by Bill Mears, CNN Supreme Court Producer
(CNN)—Edith “Edie” Windsor lost her spouse in 2009, her grief compounded by an estate tax bill much larger than other married couples would have to pay.
Because her decades-long partner was also a woman, the federal government in legal terms did not recognize the same-sex marriage, even though their home state of New York did.
“I was devastated by the loss of the great love of my life, and I was also very sick, then had to deal with pulling together enough money to pay for the taxes,” Windsor, 83, told CNN. “And it was deeply upsetting.”
That fundamental unfairness as Windsor and her supporters see it, is at the center of legal fight now awaiting action at the U.S. Supreme Court.
The justices will meet privately Friday for a closed-door conference to decide if they will accept any of 10 pending appeals, essentially over whether a fundamental constitutional right for gays and lesbians to marry exists.
If they agree to hear the issue, oral arguments would be likely be held in March with a ruling by late June.
The political, social, and legal stakes of this long-simmering debate will once again put the high court at the center of national attention, a contentious encore to their summer ruling upholding the massive health care reform law championed by President Barack Obama.
Earlier this month, voters in Maryland, Washington, and Maine approved same-sex marriage, adding to the six states and the District of Columbia that already have done so. Minnesota voters also rejected an effort to ban such unions through a constitutional amendment.
Is there a national consensus?
As more states legalize same-sex marriage, one of the key questions the justices may be forced to address is whether a national consensus now exists supporting the idea of expanding an “equal protection” right of marriage to homosexuals.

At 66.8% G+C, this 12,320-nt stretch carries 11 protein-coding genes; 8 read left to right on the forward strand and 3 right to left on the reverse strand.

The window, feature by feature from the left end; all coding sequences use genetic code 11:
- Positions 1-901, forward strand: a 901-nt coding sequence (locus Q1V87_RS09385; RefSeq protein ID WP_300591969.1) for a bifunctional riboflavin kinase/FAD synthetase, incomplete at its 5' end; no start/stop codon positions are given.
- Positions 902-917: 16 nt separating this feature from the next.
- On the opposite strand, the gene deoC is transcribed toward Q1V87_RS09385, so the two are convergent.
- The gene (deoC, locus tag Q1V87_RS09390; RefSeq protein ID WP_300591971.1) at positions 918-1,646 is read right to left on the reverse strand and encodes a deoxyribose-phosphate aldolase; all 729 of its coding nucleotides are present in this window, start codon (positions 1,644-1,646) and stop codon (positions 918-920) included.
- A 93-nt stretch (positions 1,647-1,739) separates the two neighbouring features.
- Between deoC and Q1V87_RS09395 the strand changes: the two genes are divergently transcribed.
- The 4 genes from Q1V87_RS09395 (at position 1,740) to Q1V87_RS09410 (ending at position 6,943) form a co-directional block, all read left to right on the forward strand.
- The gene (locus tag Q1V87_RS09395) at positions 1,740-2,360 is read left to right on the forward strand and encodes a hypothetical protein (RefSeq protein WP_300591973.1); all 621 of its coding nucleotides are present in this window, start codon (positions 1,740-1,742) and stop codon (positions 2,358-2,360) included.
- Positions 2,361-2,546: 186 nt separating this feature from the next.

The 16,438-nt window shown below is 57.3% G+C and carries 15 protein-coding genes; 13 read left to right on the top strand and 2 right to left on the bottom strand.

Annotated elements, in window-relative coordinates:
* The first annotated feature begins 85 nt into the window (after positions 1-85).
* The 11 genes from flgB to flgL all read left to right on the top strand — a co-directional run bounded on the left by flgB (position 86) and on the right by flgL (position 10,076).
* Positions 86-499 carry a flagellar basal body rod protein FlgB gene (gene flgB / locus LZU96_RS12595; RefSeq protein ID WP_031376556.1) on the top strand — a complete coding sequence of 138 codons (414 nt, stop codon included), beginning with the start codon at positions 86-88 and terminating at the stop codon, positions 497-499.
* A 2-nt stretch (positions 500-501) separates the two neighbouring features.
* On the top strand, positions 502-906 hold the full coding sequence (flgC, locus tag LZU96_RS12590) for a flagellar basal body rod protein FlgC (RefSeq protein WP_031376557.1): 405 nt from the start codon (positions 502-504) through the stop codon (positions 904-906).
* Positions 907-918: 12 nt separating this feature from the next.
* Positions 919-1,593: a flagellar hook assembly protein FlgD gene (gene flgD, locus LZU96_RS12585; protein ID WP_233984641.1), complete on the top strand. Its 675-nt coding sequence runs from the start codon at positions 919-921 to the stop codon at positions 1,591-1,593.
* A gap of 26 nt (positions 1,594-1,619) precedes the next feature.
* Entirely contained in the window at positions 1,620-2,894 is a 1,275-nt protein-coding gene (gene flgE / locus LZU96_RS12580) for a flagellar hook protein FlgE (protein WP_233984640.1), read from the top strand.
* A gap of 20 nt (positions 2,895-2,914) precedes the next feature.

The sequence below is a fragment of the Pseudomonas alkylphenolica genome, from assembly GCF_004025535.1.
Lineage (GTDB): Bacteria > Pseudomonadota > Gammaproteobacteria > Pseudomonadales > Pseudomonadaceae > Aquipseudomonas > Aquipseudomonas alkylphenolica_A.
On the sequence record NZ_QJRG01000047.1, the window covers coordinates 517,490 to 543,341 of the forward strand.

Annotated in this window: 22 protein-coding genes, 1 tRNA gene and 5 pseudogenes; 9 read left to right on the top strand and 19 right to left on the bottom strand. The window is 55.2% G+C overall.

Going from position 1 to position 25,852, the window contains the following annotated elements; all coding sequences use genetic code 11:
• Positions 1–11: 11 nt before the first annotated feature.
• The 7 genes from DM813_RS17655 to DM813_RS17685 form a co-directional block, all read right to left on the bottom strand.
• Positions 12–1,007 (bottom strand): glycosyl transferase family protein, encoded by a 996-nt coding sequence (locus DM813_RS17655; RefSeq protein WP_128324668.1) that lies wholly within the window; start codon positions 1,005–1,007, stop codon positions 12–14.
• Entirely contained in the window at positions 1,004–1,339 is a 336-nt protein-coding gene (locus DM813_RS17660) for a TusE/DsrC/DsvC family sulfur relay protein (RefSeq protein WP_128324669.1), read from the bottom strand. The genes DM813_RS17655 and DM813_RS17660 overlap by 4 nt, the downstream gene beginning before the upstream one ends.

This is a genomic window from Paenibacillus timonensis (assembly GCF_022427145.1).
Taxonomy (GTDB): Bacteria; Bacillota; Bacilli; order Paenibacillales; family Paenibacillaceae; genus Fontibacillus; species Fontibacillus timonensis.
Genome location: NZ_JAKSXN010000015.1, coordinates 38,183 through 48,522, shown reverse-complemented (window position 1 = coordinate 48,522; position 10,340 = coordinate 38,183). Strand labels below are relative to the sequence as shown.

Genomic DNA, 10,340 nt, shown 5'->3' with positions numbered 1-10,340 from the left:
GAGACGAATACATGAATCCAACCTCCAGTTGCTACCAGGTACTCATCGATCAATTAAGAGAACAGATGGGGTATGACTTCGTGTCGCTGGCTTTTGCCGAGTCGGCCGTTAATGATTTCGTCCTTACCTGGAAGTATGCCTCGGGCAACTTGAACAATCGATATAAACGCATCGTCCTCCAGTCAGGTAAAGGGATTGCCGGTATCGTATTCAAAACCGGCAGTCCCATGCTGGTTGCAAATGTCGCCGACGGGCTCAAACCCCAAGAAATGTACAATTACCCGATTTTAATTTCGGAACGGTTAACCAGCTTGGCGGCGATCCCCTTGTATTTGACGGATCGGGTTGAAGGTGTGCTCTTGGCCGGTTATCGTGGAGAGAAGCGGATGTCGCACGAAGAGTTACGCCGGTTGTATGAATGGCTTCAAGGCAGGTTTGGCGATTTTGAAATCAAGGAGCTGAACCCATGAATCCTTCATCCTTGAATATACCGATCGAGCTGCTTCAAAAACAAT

Three separate issues confront the justices, who are likely to only accept only one for review in coming months. These include federal benefits, state benefits and state referendums.
The Defense of Marriage Act, or DOMA, is a 1996 congressional law that says for federal purposes, marriage is defined as only between one man and one woman. That means federal tax, Social Security, pension, and bankruptcy benefits, and family medical leave protections—do not apply to gay and lesbian couples, such as Windsor and her late partner Thea Spyer.
This appeal from Arizona asks whether a state that prohibits same-sex marriage may also deny same-sex couples marital benefits if one of the partners is a state employee, when other state workers in opposite-sex marriages enjoy government benefits.
On referendums, the California high court had earlier concluded same-sex marriage was legal, but the 2008 voter-approved Proposition 8 abolished it. If the high court accepts this appeal, it would likely not decide whether same-sex marriage is a constitutional right, but only whether a state can revoke that right through referendum once it has already been recognized.
“The justices are almost certainly going to take up the question of the constitutionality of the Defense of Marriage Act,” said Thomas Goldstein, publisher of SCOTUSblog.com and a top Washington attorney. “The real question is whether they’ll step into California’s Prop 8 and the ruling there that California discriminated unconstitutionally when it granted a right to same sex-marriage and then took it away. It’s a tossup on whether they’ll hear that case.”
Who will represent U.S. in any court case